New gas pipeline will enable larger volumes of gas to be transported to Iona Storage Facility

Construction has started on APA Group’s Western Outer Ring Main (WORM) gas transmission project to enable larger volumes of gas to be transported to Victoria’s Iona Underground Storage Facility for use during peak demand, APA Group CEO and Managing Director Rob Wheals said.

“The WORM pipeline builds on our track record of investment to expand our east coast gas grid and will create a vital new link in the Victorian Transmission System that bypasses the low-pressure network in Melbourne’s CBD to increase critical gas storage at the Iona Underground Storage Facility for use during peak demand,” Mr Wheals said.

“When completed, the WORM investment will also provide increased system capacity, reliability and security of supply to Victorian households for their heating, hot water and cooking, as well as for small and large businesses. A more secure supply of gas will also support more gas-fired power generation on days when it is needed, providing firming for renewable generation and further benefiting electricity customers.

“As this energy crisis has shown, gas stored at the Iona Underground Storage Facility is crucial in meeting peak gas demand in Victoria during winter with gas use sometimes three times higher in Victoria, compared to summer. Critically, gas delivers about two thirds of winter energy demand, double the electricity energy consumption.

“Importantly, this investment in the WORM is being delivered now and without government support, unlike proposed LNG import terminals, which are potentially years away from operation and with LNG in short supply as global competition for LNG intensifies across Europe and Asia.

“If we were to proceed with gas import terminals on the east coast, Australia would be in the somewhat bizarre position of being a leading gas exporter, while simultaneously importing the same gas, to heat our homes and support our homegrown industries. It’s disingenuous to stop much needed new gas development in Australia, while at the same time supporting higher cost, higher emissions LNG gas imports from elsewhere.

“Through this energy crisis we have seen gas power generation and APA’s existing gas infrastructure stepping up to help fill the electricity supply gap across the east coast – the construction of the WORM will help to address potential future gas shortages forecast by AEMO by getting more gas to the Iona Underground Storage Facility in the most efficient way.

“The start of construction on the WORM follows our continued support to work with customers and the industry to pull out all stops to bring further capacity to Victoria when it’s needed.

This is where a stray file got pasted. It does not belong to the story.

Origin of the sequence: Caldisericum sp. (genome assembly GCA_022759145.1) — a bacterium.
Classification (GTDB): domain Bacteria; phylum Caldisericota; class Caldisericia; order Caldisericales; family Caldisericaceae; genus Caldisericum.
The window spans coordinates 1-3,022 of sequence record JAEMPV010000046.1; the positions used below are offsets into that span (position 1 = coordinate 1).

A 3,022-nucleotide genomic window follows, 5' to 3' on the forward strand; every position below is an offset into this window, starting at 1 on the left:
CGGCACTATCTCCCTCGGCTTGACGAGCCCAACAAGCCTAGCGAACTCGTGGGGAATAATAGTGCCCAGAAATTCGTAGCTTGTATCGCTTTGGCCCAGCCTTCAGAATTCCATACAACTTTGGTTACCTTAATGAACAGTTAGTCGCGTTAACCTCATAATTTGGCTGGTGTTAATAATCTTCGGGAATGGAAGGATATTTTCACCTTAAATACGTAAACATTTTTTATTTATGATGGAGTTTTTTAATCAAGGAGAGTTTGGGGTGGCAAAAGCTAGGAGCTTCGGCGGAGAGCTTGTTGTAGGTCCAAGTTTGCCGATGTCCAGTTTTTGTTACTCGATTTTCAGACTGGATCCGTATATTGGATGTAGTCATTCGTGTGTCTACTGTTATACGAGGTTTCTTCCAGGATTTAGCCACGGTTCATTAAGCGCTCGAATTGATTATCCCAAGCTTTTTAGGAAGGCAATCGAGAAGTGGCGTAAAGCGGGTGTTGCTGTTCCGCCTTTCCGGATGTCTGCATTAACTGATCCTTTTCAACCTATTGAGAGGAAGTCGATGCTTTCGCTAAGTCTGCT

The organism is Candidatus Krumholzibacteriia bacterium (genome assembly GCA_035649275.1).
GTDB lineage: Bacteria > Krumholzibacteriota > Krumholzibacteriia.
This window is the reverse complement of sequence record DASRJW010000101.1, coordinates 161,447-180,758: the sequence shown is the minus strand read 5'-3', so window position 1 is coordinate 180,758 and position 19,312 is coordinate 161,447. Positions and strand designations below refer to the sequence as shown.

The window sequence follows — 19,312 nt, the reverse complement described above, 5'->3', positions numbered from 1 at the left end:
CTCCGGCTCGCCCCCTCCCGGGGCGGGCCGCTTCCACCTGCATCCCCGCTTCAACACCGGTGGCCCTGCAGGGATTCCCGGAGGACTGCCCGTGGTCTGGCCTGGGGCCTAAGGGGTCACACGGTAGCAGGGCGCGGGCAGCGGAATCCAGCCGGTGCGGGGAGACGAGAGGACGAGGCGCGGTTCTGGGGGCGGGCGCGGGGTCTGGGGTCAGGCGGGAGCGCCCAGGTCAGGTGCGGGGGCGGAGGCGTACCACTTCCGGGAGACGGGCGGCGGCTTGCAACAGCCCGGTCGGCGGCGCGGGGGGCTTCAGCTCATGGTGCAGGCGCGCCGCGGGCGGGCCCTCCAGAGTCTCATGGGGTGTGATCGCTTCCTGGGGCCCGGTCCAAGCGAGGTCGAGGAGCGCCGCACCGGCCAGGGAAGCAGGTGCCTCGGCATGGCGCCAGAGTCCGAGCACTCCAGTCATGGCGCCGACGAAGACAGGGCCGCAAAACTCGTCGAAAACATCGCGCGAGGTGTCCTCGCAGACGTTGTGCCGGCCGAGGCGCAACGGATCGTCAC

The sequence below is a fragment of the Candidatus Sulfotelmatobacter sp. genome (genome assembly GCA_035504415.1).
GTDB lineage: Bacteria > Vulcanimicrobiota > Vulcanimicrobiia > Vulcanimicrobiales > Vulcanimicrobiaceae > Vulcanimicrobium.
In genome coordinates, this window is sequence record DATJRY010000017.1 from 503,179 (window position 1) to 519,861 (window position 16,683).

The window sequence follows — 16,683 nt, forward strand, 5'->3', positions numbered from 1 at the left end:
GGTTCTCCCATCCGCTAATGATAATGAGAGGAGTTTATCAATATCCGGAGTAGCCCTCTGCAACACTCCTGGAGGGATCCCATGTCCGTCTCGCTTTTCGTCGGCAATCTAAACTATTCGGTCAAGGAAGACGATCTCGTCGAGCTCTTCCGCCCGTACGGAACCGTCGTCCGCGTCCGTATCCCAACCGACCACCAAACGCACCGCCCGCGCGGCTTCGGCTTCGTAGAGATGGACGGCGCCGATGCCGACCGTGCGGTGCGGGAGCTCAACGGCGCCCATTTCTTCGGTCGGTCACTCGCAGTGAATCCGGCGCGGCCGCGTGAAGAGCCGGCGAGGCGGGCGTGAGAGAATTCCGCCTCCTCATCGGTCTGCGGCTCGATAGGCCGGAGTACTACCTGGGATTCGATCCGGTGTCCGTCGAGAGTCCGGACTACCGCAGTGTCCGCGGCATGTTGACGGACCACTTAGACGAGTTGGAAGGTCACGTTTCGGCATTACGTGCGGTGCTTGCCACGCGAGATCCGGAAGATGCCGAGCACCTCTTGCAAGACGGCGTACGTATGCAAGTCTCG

“We’re also investing $60 million right now to expand the South West Pipeline connecting the Iona Underground Storage Facility to Melbourne’s CBD by about 8.6 per cent through the installation of additional compression ahead of gas supply shortfalls highlighted by AEMO.

“In the past two months, with coal and solar generation down, gas power generation in NSW has increased on a daily average by a staggering 100 per cent compared to the past 12 months and getting domestic gas from Queensland to NSW and Victoria is a scenario we planned for well ahead of this energy crisis.

“We are investing right now to expand our east coast gas grid in Queensland and NSW to increase capacity by 25 per cent ahead of winter in 2023 and 2024. Construction is underway on stage 1 and due to be delivered ahead of winter in 2023, while design and procurement for stage 2 has commenced which will be delivered ahead of winter 2024.

“Expanding our east coast gas grid and making this $270 million investment now, will provide a cost-effective, safe and reliable means of transporting Australian domestic gas from northern gas producers to southern markets, ahead of future potential shortfalls in 2023 forecast by the ACCC this week.

“Over time, we know a combination of renewables brought to market by new electricity transmission, and supported by firming provided by batteries, hydro and importantly gas generation, is the most economical and responsible pathway to net zero.

“Gas and gas infrastructure is not only the perfect complement to renewables when the sun doesn’t shine and the wind doesn’t blow, it will also buy us much needed time while we undertake the monumental rebuilding of our energy systems.

“That’s because Australia’s existing gas infrastructure is akin to a big battery, capable of dispatching and delivering energy security when it’s needed most, making it a vital complement to variable renewable energy.

“These are critical investments APA is making in the national interest, recognising the vital role we play as a leading Australian energy infrastructure business, in connecting Australian homes, businesses and communities with responsible energy solutions today, while supporting the development of the energy solutions of tomorrow, such as hydrogen and biogas. Our existing gas infrastructure will be essential to enable these potential future industries.”

When complete, the WORM gas transmission pipeline will be 51km and provide a new high-pressure connection between existing pipelines at Plumpton in Melbourne’s west and Wollert in the north and includes a new additional compressor at the existing Wollert compressor station.

Construction on the WORM is expected to be complete in June 2023.